City Officials, Developers Recommend “Coffin Apartments” For Middle Class

Friday, September 26, 2014
By Paul Martin

Austin, Texas, follows NYC’s lead in developing high-priced, 220 square foot apartments

Kit Daniels
Prison Planet.com
September 26, 2014

More American cities are following New York City’s lead in developing “micro apartments” as small as 220 square feet, allowing city officials to gain more tax revenue and control at the expense of their residents’ mental health.

In Austin, Texas, real estate developers are currently working with the city council to amend zoning regulations to allow developers to build more coffin apartments, which would allow the city to expand the tax base and promote dependence on public transportation heavily subsidized by taxpayers.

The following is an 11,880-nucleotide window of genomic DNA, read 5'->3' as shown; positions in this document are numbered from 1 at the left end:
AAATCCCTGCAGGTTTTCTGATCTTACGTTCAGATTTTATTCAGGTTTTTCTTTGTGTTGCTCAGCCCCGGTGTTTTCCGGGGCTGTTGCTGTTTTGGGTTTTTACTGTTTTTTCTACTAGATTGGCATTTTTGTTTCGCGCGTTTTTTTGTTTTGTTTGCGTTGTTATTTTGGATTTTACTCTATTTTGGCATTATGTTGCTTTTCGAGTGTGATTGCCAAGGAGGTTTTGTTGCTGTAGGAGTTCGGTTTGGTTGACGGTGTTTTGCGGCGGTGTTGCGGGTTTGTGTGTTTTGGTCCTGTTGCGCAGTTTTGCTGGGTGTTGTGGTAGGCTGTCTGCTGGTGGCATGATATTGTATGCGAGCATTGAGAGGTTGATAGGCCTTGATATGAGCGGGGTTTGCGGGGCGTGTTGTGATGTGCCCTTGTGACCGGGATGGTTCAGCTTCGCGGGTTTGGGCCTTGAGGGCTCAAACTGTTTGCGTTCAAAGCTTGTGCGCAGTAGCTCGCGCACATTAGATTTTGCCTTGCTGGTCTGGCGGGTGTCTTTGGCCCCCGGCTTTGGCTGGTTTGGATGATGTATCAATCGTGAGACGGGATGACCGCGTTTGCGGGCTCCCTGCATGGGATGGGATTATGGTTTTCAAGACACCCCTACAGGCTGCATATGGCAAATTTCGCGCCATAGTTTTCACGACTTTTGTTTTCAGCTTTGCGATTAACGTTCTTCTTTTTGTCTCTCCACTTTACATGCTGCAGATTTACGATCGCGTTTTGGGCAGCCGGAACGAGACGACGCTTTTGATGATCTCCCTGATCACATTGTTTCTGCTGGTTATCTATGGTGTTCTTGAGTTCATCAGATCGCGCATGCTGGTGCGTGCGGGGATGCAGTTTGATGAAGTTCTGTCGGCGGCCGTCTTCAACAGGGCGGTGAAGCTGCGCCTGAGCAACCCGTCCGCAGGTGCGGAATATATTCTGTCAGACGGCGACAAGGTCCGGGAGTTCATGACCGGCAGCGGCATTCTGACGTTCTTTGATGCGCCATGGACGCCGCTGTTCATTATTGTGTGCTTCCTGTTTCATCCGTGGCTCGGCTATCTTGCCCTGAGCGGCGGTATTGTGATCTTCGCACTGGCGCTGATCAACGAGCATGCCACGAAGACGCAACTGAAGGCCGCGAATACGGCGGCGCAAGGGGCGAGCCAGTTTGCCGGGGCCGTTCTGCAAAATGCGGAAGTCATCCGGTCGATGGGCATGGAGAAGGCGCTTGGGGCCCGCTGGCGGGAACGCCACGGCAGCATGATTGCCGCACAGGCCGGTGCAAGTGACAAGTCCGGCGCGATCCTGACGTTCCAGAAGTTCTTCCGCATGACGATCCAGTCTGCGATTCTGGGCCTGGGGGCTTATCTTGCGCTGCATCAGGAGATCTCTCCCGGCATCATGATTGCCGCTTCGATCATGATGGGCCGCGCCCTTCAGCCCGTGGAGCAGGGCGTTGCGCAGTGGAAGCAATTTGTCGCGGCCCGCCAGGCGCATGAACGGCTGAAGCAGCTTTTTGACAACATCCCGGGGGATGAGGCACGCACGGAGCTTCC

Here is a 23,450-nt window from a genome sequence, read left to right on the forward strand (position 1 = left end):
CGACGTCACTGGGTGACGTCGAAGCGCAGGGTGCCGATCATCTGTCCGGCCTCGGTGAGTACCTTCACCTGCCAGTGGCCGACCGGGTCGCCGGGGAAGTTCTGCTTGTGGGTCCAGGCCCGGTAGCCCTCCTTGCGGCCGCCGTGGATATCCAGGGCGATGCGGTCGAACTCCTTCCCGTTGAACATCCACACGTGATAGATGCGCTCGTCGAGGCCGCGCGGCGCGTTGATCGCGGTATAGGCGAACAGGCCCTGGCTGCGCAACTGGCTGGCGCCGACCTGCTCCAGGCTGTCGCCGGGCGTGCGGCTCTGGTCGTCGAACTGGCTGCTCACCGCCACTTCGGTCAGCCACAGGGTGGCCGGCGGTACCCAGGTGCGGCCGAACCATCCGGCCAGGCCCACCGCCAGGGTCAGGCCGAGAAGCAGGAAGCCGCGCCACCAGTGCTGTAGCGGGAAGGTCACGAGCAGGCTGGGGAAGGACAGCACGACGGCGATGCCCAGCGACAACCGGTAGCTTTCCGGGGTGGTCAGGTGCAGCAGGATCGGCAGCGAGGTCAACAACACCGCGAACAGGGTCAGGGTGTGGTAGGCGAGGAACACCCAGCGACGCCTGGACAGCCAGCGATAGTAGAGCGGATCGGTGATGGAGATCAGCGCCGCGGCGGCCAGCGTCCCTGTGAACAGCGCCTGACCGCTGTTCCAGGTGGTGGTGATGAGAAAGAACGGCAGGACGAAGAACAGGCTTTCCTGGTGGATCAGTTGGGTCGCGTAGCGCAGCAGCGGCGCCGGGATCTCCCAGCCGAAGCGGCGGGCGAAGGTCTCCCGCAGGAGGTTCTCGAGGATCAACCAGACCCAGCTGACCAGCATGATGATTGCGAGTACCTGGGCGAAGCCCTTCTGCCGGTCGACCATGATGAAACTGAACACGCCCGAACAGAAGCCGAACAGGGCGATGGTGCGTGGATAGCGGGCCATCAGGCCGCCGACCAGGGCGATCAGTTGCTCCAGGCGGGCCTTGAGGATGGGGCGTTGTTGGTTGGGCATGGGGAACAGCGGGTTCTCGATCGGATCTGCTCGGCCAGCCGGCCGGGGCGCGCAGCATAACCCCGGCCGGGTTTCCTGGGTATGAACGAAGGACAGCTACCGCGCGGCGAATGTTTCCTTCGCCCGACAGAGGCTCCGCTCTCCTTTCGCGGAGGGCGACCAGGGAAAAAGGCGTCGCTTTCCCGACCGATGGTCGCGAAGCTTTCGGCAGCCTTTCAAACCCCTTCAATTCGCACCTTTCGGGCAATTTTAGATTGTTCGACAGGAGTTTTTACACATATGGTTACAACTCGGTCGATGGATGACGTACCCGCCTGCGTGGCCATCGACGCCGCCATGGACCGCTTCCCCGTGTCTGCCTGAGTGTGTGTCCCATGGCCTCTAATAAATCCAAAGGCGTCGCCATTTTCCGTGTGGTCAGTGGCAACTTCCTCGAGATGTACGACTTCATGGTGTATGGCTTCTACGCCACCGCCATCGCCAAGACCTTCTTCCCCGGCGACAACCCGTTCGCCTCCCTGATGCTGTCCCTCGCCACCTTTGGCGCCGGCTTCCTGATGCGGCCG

“Are Austinites ready to start living in 21st century boarding houses?” Joe Lanane asks in the most recent Community Impact Newspaper. “That is how at least one Austin developer describes micro units, small residential spaces that are less than 400 square feet.”

And in Providence, R.I., a developer recently converted Arcade Providence, the oldest indoor shopping center, into a 38-unit micro apartment complex.

These units range in size from 225 to 300 square feet and include a living room, bedroom, bathroom, built-in storage and an ovenless kitchen.

But what’s the typical rent for coffin apartments? Existing micro units in New York and Austin start out at nearly $1,000 a month and skyrocket from there.

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